Osho Discourse on Witnessing and Tathata
Question - Please explain
the difference between Witnessing and Tathata
Osho - In witnessing, the duality is present. The witness finds himself
separate from that which he experiences. If a thorn pricks his foot, the
witnessing man says, "The thorn has not pricked me, it has pricked my
body -- I am only the knower of it. The piercing has occurred at one
place, while the awareness of it is present somewhere else."
So in the mind of a witness there exists a duality, a separation between
the experiencing of an event and the actual occurrence of it. Therefore,
he cannot rise up to the state of advaita, nonduality. And this is why
the seeker who stops at the level of being a witness, a watcher, remains
confined to a kind of dualism. He ultimately divides the existence into
conscious and unconscious. Conscious means the one who knows, and the
unconscious means that which is known. So eventually he is bound to end
up dividing existence into purusha and prakriti.
Both of these words, purusha and prakriti, are highly significant.
Perhaps the true meaning of prakriti may not have occurred to you,
Prakriti doesn't mean 'nature'; in fact, there is no word for prakriti
In English. Prakriti means that which was in existence before everything
came to be -- pra-kriti. Prakriti does not mean srishti or nature,
because srishti means that which exists after creation. The word
prakriti means that which was before creation.
The word purusha is also very meaningful. The equivalents of such words
are extremely difficult to find in any other language of the world,
because all these words are born out of very special experiences. You
know what pur means; pur means the city. For example, Kanpur, Nagpur. So
pur indicates the city, and the one who resides in the city is the
purusha. The human body is like a town, a city, and there is someone who
resides in it -- he is the purusha. Prakriti, therefore, is the pur, and
the one who lives in it -- separate, unattached -- is the purusha.
So the witness comes as far as the separation of purusha and prakriti.
He will set them apart as two entities -- the conscious and the
unconscious, and a distance will be created between the knower and the
Tathata is even more remarkable -- the ultimate. Tathata means, there is
no duality. There is neither a knower nor is there anything to be known.
Or, in other words, the knower is the known. Now it is not that the
thorn is hurting me and I am aware of it; or that the thorn and I are
separate from each other. It is not even that it would have been better
if the thorn had not pierced me, or that it would be good if the thorn
came out -- no, there is nothing of this sort.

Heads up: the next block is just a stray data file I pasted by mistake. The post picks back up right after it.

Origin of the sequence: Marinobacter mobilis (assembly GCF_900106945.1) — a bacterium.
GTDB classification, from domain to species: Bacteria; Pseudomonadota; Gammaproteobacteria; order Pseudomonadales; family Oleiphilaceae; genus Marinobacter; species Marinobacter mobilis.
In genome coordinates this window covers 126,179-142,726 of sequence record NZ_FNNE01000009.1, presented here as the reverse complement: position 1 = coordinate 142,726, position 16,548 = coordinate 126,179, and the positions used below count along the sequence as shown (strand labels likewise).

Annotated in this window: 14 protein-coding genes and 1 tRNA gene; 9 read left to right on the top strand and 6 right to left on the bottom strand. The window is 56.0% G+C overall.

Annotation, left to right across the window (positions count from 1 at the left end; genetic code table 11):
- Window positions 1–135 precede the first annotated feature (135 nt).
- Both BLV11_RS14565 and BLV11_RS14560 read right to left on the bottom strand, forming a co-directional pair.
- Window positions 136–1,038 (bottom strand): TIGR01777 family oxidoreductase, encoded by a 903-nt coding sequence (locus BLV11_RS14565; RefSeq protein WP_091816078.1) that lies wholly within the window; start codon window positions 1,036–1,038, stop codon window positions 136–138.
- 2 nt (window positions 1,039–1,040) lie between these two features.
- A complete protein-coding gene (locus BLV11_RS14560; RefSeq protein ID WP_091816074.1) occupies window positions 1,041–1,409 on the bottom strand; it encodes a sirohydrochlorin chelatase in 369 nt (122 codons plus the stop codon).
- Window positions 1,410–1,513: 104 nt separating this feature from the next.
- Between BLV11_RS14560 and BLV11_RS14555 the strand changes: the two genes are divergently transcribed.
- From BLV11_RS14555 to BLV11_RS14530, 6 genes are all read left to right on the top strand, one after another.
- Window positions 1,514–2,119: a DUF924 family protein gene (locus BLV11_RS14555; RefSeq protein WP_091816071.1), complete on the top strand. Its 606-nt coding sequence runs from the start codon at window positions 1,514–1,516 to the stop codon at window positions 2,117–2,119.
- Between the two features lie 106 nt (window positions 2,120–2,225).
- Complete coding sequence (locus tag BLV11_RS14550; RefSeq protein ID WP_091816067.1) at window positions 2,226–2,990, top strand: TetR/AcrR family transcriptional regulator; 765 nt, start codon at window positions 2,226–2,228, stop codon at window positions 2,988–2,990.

Now, everything is accepted: the presence of the thorn, the pricking of
it, the awareness of being pricked by it, the experience of pain --
everything. And they are different parts of the same thing. Therefore, I
am the thorn. I am the very occurrence of pricking. I am the awareness
of this occurrence. I myself am the very realization of this all -- I am
all of this.
That's why there is no going beyond this 'I', my very being. I cannot
think, "It would have been better if the thorn had not pricked me" --
how can I? For I am the very thorn, the pricking of it, and the knowing
of being pricked as well. Nor can I think, "It would be good if the
thorn didn't prick me," because that would be tantamount to tearing
myself apart from my very own being.
Tathata is the ultimate state there is. In that state, whatsoever is,
is. It's a state of the ultimate acceptance of that-which-is. It
contains no distinctions. But one cannot reach tathata without having
been first a witness. However, one can stop at the level of witnessing,
if he so desires, and choose not to arrive at tathata. Similarly,
without the use of will, one cannot attain the state of witnessing.
Although, having gained willpower, one may wish to stay there and not
come to the point of witnessing.
One who stops with attaining firmness of resolve would of course become
very powerful, but he won't be able to attain wisdom. And therefore, the
ability to make a resolve can be misused, because wisdom is not required
to attain it. One will surely gain a lot of power, but that is precisely
why he can abuse it. The entire black magic is a product of willpower.
One who practices it gains a lot of power, but he lacks wisdom totally.
He can end up using that power without any discrimination.
A man of will becomes filled with power. It is difficult to predict
right away what use he will make of it. He can obviously put it to bad
use. Power in itself is neutral. Nevertheless, it is necessary --
whether one intends to use it for good or for evil. And as I see it,
rather than remaining a weakling, it is better if one uses his power for
evil purposes -- for the simple reason that one who commits an evil act
now may someday use the same power for a good cause. One who cannot do